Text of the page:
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A First Look at The Select | Listen

By: Amber Chase

a radicchio dish at The Select

On the corner of Meeting and Columbus in the heart of downtown Charleston, The Select is set to open today offering New American fare to please locals and tourists alike. A mainstay in Sandy Springs just minutes from downtown Atlanta, The Select is eager to launch their second location nestled in Charleston’s thriving culinary scene. Inspired by the famous Parisian brasserie of the 1920s, The Select was historically home to nomadic creatives and a haven for artists such as Hemmingway, Fitzgerald, Chagall, Picasso, and Dalí. While it’s easy to imagine and admire the creative juices that flowed through the revolving doors of the original brasserie, many of these artists were under scrutiny for the expression of their ideas. Now, a century later, the modern rendition of The Select hopes to tap into a similar mentality as the original brasserie and provide Charleston residents and visitors with a culinary respite that fills their plates and inspires their creativity. 

For Julian Parker, culinary director at Good Restaurant group, exploring and articulating cuisines has always been a passion. Originally from Colombia, Parker was the son of a chef who introduced him to diverse cuisines and helped him develop a strong palate from a young age. “In Colombia, there’s not a lot of exposure to different cultures and cuisines. My mom made a conscious effort to keep my tastes from being isolated and helped me appreciate different flavor profiles and ingredients,” says Parker. As he began his career, he opted to study business in Argentina, but couldn’t resist his culinary intrigue and worked nights at various restaurants to bolster his techniques and gather recipes. This soon gave way to a return to the kitchen, and Parker became a sous chef at a restaurant in Buenos Aires, where he met his now husband. Together, they decided to move to Atlanta where Parker found his way to the Good Restaurant Group, starting as sous chef, quickly moving to executive chef, then ultimately finding his footing as culinary director. “The moment I interviewed for The Select, I completely fell in love with the concept of a place where ideas flourish. In my position now, I always aim to work with chefs who are smarter than me, constantly growing my ideas and pushing me further,” says Parker.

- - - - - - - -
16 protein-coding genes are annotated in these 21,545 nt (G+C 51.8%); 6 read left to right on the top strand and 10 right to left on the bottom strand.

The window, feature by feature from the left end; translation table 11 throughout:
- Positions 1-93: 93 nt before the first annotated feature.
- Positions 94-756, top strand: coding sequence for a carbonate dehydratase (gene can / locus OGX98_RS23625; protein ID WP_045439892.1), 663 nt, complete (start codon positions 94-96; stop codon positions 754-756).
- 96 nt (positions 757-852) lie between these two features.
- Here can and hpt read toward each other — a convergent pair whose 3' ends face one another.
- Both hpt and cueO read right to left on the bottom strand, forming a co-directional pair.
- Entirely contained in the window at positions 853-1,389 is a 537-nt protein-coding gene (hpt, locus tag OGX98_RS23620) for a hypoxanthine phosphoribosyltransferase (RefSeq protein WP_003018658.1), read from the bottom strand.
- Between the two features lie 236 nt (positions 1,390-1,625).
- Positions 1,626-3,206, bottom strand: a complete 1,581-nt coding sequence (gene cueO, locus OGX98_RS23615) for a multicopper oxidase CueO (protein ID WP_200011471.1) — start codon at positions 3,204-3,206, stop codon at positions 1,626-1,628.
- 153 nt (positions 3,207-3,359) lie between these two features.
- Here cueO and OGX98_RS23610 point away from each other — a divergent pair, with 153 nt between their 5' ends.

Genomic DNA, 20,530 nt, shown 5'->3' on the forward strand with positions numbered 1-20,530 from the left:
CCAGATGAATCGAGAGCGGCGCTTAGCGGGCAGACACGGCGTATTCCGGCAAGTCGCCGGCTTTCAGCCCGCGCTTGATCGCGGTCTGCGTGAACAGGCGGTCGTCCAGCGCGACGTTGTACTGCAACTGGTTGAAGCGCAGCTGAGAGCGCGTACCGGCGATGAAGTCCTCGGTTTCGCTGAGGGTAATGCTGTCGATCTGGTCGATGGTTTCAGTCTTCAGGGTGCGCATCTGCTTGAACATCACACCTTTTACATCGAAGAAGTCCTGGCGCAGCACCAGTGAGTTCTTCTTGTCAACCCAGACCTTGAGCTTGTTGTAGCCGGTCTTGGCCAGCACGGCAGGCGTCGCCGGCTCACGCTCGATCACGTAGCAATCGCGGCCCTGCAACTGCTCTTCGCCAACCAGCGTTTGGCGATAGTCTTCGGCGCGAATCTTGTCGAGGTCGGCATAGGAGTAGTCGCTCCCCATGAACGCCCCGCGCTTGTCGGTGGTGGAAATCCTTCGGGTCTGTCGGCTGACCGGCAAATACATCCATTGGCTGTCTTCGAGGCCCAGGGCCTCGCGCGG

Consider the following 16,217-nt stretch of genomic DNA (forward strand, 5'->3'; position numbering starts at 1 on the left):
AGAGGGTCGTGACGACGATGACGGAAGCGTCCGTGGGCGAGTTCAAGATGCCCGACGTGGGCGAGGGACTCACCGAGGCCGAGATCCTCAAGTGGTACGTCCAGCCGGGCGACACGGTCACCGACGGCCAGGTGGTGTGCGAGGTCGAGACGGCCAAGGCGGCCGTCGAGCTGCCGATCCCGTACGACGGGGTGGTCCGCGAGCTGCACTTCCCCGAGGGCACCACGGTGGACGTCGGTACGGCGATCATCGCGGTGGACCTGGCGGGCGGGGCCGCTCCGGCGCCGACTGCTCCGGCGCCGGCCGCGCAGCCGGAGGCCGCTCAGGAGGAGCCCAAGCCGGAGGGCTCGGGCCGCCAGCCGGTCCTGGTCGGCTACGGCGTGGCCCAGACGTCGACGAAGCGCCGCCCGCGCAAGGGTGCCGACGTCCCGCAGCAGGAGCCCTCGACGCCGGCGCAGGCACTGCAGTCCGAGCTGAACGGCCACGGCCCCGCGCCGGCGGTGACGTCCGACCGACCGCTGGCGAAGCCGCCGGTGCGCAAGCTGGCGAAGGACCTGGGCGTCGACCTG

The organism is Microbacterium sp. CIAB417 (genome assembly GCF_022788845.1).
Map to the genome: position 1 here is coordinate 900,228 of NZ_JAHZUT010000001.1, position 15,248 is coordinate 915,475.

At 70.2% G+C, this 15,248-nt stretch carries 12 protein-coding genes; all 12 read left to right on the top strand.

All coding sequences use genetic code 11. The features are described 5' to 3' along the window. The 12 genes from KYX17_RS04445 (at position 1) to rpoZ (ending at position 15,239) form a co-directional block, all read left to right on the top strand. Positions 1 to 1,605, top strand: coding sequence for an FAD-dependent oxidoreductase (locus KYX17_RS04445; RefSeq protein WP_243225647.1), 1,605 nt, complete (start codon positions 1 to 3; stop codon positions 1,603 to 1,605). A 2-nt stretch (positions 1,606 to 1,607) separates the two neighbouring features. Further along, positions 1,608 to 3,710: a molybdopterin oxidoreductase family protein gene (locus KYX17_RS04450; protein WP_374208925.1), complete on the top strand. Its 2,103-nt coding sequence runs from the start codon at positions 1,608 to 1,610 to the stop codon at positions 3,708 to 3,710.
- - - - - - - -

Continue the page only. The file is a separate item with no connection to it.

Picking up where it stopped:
A dish being finished off with seasoning at The Select

Mimicking the rapidly changing landscape of art, thought, and design in the Roaring Twenties, The Select’s menu and decor will shift seasonally, provoking new takes on flavor and atmosphere. “We want the menu to range from an effortless date night to a special occasion, to be a space where our dishes and pricing have so much variety that we can become a go-to for regulars,” says Parker. New American cuisine takes the age-old American concept of a melting pot to heart, blending influences from Italian, Mediterranean, Latin, and Asian cuisines into plates that emphasize flavorful ingredients but still hold that essence of familiarity. “For me, it’s about making food for everyone’s palate. Leaning in with fresh, local ingredients that don’t need to be overdressed is the key in a lot of different cuisines,” says Parker. At their Charleston location, Parker plans to partner with local purveyors to offer fresh seafood options like grilled octopus, lobster arancini, and miso grouper. Guests can also expect brasserie favorites like steak frites, pork milanese, and pasta primavera. The drink program mirrors the cuisine, harmonizing cultures with both zero-proof and mixed cocktails and a curated wine list. Think offerings like cara cara horchata infused with coconut and lime and drinkable wine selections from Chile, France, and Argentina. Likewise, the interiors of The Select will transform regularly, creating an overarching, living art piece fully immersing guests. 

As The Select positions itself for opening in Charleston, Parker and his team can’t help but ruminate on the concept that history repeats itself. And while their modern take on the historic brasserie may not house artistic fugitives, they feel assured that it will become a lively culinary community that ushers in a new era of discussion, growth, and expansion.

Opening Menus at The Select

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